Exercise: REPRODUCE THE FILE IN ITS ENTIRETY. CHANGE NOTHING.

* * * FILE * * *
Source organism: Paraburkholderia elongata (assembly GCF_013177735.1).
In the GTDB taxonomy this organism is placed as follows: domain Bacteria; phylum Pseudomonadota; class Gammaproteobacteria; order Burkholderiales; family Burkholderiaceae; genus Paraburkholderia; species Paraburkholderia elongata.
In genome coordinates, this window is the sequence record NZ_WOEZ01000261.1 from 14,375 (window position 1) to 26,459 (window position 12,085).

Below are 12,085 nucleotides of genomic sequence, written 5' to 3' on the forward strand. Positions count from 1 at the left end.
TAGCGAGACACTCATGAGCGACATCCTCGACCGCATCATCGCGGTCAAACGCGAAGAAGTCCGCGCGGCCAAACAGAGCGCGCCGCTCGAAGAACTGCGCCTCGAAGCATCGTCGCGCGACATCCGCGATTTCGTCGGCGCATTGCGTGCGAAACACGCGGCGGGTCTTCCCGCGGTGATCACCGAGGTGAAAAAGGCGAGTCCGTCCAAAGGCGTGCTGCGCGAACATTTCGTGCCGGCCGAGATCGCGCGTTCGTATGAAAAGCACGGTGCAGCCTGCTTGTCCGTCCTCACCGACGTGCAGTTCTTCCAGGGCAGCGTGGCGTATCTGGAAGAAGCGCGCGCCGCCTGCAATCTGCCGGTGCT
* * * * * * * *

Source organism: Paraburkholderia elongata (assembly GCF_013177735.1).
In the GTDB taxonomy this organism is placed as follows: domain Bacteria; phylum Pseudomonadota; class Gammaproteobacteria; order Burkholderiales; family Burkholderiaceae; genus Paraburkholderia; species Paraburkholderia elongata.
In genome coordinates, this window is the sequence record NZ_WOEZ01000261.1 from 14,375 (window position 1) to 26,459 (window position 12,085).

Below are 12,085 nucleotides of genomic sequence, written 5' to 3' on the forward strand. Positions count from 1 at the left end.
TAGCGAGACACTCATGAGCGACATCCTCGACCGCATCATCGCGGTCAAACGCGAAGAAGTCCGCGCGGCCAAACAGAGCGCGCCGCTCGAAGAACTGCGCCTCGAAGCATCGTCGCGCGACATCCGCGATTTCGTCGGCGCATTGCGTGCGAAACACGCGGCGGGTCTTCCCGCGGTGATCACCGAGGTGAAAAAGGCGAGTCCGTCCAAAGGCGTGCTGCGCGAACATTTCGTGCCGGCCGAGATCGCGCGTTCGTATGAAAAGCACGGTGCAGCCTGCTTGTCCGTCCTCACCGACGTGCAGTTCTTCCAGGGCAGCGTGGCGTATCTGGAAGAAGCGCGCGCCGCCTGCAATCTGCCGGTGCT